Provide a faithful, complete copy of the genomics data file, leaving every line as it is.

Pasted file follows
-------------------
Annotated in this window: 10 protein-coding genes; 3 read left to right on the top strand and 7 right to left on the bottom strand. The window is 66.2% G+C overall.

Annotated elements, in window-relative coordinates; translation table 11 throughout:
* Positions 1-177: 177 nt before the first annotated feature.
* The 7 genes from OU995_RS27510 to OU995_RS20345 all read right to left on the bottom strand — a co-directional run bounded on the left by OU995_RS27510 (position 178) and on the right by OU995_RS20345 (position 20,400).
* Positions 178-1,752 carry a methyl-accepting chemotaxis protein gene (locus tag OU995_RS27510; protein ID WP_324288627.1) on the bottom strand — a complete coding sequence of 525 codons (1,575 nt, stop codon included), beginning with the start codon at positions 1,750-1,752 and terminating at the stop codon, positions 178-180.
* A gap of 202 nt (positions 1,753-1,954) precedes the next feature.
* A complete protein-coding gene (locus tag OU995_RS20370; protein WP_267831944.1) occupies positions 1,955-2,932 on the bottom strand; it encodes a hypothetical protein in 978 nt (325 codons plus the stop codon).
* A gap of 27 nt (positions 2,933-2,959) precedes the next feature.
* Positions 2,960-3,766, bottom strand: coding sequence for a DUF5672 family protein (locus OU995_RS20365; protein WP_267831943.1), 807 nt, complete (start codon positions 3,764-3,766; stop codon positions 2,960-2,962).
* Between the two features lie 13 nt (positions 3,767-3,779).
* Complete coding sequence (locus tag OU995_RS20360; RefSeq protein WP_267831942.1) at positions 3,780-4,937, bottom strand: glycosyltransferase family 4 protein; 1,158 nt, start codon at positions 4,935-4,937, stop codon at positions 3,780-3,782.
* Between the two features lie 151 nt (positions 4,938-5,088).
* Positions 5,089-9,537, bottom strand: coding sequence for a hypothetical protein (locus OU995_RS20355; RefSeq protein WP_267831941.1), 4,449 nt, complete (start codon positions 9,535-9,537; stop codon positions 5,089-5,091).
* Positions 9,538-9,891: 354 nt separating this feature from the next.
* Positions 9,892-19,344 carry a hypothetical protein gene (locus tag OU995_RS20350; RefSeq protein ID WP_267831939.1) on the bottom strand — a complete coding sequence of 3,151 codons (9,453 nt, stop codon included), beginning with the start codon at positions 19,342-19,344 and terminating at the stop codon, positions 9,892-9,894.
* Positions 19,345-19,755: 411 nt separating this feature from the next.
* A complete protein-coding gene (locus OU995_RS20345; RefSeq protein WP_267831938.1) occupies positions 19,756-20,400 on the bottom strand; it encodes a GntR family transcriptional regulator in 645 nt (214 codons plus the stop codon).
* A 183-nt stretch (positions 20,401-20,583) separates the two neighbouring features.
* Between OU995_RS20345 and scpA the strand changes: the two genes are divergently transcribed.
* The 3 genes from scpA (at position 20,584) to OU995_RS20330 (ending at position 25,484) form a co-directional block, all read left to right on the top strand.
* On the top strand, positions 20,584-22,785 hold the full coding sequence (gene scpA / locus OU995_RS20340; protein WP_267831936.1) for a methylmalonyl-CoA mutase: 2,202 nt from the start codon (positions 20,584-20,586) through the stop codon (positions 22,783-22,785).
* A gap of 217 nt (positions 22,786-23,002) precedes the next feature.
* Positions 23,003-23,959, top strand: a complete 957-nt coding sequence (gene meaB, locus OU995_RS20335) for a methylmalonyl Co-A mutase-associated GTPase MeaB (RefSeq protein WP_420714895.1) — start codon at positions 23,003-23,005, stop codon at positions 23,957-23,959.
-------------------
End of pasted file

Annotated in this window: 10 protein-coding genes; 3 read left to right on the top strand and 7 right to left on the bottom strand. The window is 66.2% G+C overall.

Annotated elements, in window-relative coordinates; translation table 11 throughout:
* Positions 1-177: 177 nt before the first annotated feature.
* The 7 genes from OU995_RS27510 to OU995_RS20345 all read right to left on the bottom strand — a co-directional run bounded on the left by OU995_RS27510 (position 178) and on the right by OU995_RS20345 (position 20,400).
* Positions 178-1,752 carry a methyl-accepting chemotaxis protein gene (locus tag OU995_RS27510; protein ID WP_324288627.1) on the bottom strand — a complete coding sequence of 525 codons (1,575 nt, stop codon included), beginning with the start codon at positions 1,750-1,752 and terminating at the stop codon, positions 178-180.
* A gap of 202 nt (positions 1,753-1,954) precedes the next feature.
* A complete protein-coding gene (locus tag OU995_RS20370; protein WP_267831944.1) occupies positions 1,955-2,932 on the bottom strand; it encodes a hypothetical protein in 978 nt (325 codons plus the stop codon).
* A gap of 27 nt (positions 2,933-2,959) precedes the next feature.
* Positions 2,960-3,766, bottom strand: coding sequence for a DUF5672 family protein (locus OU995_RS20365; protein WP_267831943.1), 807 nt, complete (start codon positions 3,764-3,766; stop codon positions 2,960-2,962).
* Between the two features lie 13 nt (positions 3,767-3,779).
* Complete coding sequence (locus tag OU995_RS20360; RefSeq protein WP_267831942.1) at positions 3,780-4,937, bottom strand: glycosyltransferase family 4 protein; 1,158 nt, start codon at positions 4,935-4,937, stop codon at positions 3,780-3,782.
* Between the two features lie 151 nt (positions 4,938-5,088).
* Positions 5,089-9,537, bottom strand: coding sequence for a hypothetical protein (locus OU995_RS20355; RefSeq protein WP_267831941.1), 4,449 nt, complete (start codon positions 9,535-9,537; stop codon positions 5,089-5,091).
* Positions 9,538-9,891: 354 nt separating this feature from the next.
* Positions 9,892-19,344 carry a hypothetical protein gene (locus tag OU995_RS20350; RefSeq protein ID WP_267831939.1) on the bottom strand — a complete coding sequence of 3,151 codons (9,453 nt, stop codon included), beginning with the start codon at positions 19,342-19,344 and terminating at the stop codon, positions 9,892-9,894.
* Positions 19,345-19,755: 411 nt separating this feature from the next.
* A complete protein-coding gene (locus OU995_RS20345; RefSeq protein WP_267831938.1) occupies positions 19,756-20,400 on the bottom strand; it encodes a GntR family transcriptional regulator in 645 nt (214 codons plus the stop codon).
* A 183-nt stretch (positions 20,401-20,583) separates the two neighbouring features.
* Between OU995_RS20345 and scpA the strand changes: the two genes are divergently transcribed.
* The 3 genes from scpA (at position 20,584) to OU995_RS20330 (ending at position 25,484) form a co-directional block, all read left to right on the top strand.
* On the top strand, positions 20,584-22,785 hold the full coding sequence (gene scpA / locus OU995_RS20340; protein WP_267831936.1) for a methylmalonyl-CoA mutase: 2,202 nt from the start codon (positions 20,584-20,586) through the stop codon (positions 22,783-22,785).
* A gap of 217 nt (positions 22,786-23,002) precedes the next feature.
* Positions 23,003-23,959, top strand: a complete 957-nt coding sequence (gene meaB, locus OU995_RS20335) for a methylmalonyl Co-A mutase-associated GTPase MeaB (RefSeq protein WP_420714895.1) — start codon at positions 23,003-23,005, stop codon at positions 23,957-23,959.